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Faced with a growing Chinese threat, the United States is seeking to approve funding for new military aid to Taiwan and the Philippines.

Faced with a growing Chinese threat, the United States is seeking to approve funding for new military aid to Taiwan and the Philippines.

Faced with China’s growing threat in the Indo-Pacific region, the US is seeking to approve new funding in Congress. Military aid to Taiwan and the Philippines with a view to improving their defense systems.

Anti-China Bill

Republicans on the House Appropriations Committee this week released a State Department spending bill for fiscal year 2025, with sections expressing continued U.S. interest in countering China’s advances in the Indo-Pacific region.

In recent years, the Chinese regime’s foreign policy has shown more assertiveness toward countries in Southeast Asia, particularly as it maintains a series of territorial disputes around the South China Sea.

In light of this, despite Democrats arguing that the bill underfunds the State Department and the US Agency for International Development, it has built solid bipartisan support for increasing overseas military aid to both the Philippines and Taiwan.

The bill, which is $12 billion less than the Biden administration’s State Department budget request for fiscal year 2025, would cut overall funding by 6%. At the same time, it allocates $100 million in Foreign Military Financing (FMF) to the Philippines and another $500 million to Taiwan.

However, the allocation for the Philippines and Taiwan under the Foreign Military Financing Program exceeds the State Department’s FY 2025 budget request, which calls for $42.2 billion in FMF for the Philippines and $100 million for Taiwan.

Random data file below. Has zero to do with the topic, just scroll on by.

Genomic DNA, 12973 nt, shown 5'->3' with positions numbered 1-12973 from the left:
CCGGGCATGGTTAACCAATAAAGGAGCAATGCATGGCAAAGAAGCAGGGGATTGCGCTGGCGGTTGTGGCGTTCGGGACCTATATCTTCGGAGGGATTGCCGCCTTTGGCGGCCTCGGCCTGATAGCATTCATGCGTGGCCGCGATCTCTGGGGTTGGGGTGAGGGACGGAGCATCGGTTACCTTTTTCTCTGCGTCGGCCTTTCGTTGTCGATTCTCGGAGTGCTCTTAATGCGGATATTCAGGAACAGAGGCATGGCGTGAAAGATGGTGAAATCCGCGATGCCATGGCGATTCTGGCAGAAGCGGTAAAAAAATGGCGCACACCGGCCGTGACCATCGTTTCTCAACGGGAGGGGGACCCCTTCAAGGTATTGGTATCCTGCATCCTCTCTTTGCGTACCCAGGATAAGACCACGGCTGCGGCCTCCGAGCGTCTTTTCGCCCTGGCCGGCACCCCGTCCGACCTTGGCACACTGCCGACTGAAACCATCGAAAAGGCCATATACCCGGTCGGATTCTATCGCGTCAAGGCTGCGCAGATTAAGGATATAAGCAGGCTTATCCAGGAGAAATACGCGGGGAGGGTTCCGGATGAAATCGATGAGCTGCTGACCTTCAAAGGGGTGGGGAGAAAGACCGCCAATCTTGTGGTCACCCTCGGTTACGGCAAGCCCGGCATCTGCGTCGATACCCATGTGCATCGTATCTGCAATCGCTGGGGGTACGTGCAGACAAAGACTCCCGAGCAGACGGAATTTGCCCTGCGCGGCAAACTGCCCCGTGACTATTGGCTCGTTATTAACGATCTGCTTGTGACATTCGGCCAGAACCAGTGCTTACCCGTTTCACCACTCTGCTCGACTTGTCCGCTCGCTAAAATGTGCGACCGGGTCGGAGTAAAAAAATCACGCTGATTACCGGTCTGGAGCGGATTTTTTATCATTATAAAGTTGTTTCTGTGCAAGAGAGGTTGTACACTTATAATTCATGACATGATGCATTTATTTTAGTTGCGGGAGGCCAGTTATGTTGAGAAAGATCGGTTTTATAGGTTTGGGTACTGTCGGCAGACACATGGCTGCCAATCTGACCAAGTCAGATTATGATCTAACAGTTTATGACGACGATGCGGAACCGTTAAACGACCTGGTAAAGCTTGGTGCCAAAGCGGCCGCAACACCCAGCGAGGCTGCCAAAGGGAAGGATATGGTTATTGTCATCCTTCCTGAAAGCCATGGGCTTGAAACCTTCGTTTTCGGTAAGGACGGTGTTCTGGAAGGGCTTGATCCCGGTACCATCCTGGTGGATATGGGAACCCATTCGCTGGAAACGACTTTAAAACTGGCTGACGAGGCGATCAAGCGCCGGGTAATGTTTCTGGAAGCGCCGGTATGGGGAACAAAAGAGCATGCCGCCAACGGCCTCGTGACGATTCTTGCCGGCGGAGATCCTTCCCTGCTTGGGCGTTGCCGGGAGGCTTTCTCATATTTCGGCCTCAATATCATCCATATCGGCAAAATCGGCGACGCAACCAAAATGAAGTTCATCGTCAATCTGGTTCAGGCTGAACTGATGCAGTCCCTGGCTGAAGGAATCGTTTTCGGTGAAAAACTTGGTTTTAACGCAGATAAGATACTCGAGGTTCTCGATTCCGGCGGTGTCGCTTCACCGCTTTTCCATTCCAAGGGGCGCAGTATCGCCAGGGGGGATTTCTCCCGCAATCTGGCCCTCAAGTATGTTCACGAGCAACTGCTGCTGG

The FMF program provides monetary assistance to US allies and partners to purchase defense equipment, training and services to ensure they can work together toward common security goals, in this case, the China threat in the region.

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The law makes it clear that we will not retreat from the cause of freedom” House Appropriations Chairman Tom Cole, R-Okla., said during Tuesday’s bill debate. He further said about the project:Countering the growing influence of communist China in the Indo-Pacific region and threats from Taiwan and our other partners in the region are countering the growing presence of hostile regimes.”.

In the South China Sea’s Scarborough Shoal, the Chinese coast guard attacked Philippine fishing boats in late April, following the inauguration of Taiwan’s new president, Lai Ching-te, as China began a shock exercise around its home island. .

American Alliances in the Pacific

The aggressiveness of China’s growing operations in the region is causing the US to focus more on providing FMF to countries in need, such as the Philippines and Taiwan, to counter its growing rival. Also, with the same aim of deterring the Asian giant, the US has sought different partnerships with its Indo-Pacific allies.

The Enhanced Defense Cooperation Agreement between the US and the Philippines, signed in 2014, has intensified joint military exercises known as “Polycathon”.

Philippine Army Chief of Staff Anthony Coronel (L) stands in front of US soldiers in Nueva Ecija province, northern Philippines, March 31, 2023.

The word Baligatan means “shoulder to shoulder” and such exercises focus on territorial security that the Philippines needs to improve. In addition, the agreement allows the United States to deploy troops and finance the development and construction of Philippine military bases. By 2023, 10 sites will be built under this agreement.

Other laws enacted by the US to counter China’s influence in the Indo-Pacific include: Foreign Assistance Bill, was approved by Congress in April this year. That includes the bill $2 billion in foreign aid funding for Taiwan And other allies “facing Chinese aggression,” as well 1.9 billion dollars for arms transfer from US arsenals to Taiwan.

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You may be interested: Amid tensions with the US, the Russian Navy frigate Almirante Gorshkov has arrived in Cuba to participate in military exercises.

Source: Defense News